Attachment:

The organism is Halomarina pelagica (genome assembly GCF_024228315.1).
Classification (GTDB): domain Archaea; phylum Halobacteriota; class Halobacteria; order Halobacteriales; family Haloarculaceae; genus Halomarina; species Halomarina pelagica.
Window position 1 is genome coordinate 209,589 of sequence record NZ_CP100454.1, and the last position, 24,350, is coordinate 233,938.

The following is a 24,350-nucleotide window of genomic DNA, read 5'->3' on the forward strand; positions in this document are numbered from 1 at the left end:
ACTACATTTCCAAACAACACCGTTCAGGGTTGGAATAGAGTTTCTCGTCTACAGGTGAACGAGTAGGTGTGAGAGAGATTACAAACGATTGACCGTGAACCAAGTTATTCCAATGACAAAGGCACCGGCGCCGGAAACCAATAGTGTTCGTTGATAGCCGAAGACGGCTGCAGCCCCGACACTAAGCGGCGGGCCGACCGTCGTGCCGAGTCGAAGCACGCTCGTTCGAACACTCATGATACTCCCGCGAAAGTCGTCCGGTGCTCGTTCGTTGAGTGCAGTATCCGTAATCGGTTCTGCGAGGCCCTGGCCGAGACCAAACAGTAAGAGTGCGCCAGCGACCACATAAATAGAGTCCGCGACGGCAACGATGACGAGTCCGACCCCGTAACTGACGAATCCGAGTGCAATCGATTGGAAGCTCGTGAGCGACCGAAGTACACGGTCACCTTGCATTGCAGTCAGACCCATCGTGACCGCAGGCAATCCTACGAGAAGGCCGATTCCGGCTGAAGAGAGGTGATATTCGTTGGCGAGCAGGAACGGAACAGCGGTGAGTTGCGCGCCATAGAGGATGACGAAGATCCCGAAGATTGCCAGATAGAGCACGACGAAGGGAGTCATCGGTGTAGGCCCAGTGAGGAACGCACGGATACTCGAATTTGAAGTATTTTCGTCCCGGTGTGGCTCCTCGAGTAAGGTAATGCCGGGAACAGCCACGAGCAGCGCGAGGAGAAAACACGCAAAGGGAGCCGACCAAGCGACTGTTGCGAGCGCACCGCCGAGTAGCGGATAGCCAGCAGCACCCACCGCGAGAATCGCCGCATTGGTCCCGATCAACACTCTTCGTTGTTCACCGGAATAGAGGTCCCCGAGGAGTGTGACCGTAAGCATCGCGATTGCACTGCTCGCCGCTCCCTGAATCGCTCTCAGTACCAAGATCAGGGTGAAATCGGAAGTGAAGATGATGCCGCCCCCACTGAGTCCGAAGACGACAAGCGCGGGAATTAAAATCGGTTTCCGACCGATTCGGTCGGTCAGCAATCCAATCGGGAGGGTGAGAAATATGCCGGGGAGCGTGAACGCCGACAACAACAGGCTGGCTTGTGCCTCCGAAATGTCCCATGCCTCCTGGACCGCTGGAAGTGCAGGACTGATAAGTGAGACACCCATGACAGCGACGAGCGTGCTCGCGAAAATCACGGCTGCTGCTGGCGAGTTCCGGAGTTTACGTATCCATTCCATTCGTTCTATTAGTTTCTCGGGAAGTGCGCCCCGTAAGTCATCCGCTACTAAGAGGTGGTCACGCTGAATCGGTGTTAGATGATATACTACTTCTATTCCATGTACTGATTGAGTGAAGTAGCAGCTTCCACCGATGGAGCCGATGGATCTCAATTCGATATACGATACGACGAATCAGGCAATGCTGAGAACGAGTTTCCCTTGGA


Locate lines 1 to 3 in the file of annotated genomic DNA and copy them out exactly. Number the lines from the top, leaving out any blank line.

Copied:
The organism is Halomarina pelagica (genome assembly GCF_024228315.1).
Classification (GTDB): domain Archaea; phylum Halobacteriota; class Halobacteria; order Halobacteriales; family Haloarculaceae; genus Halomarina; species Halomarina pelagica.
Window position 1 is genome coordinate 209,589 of sequence record NZ_CP100454.1, and the last position, 24,350, is coordinate 233,938.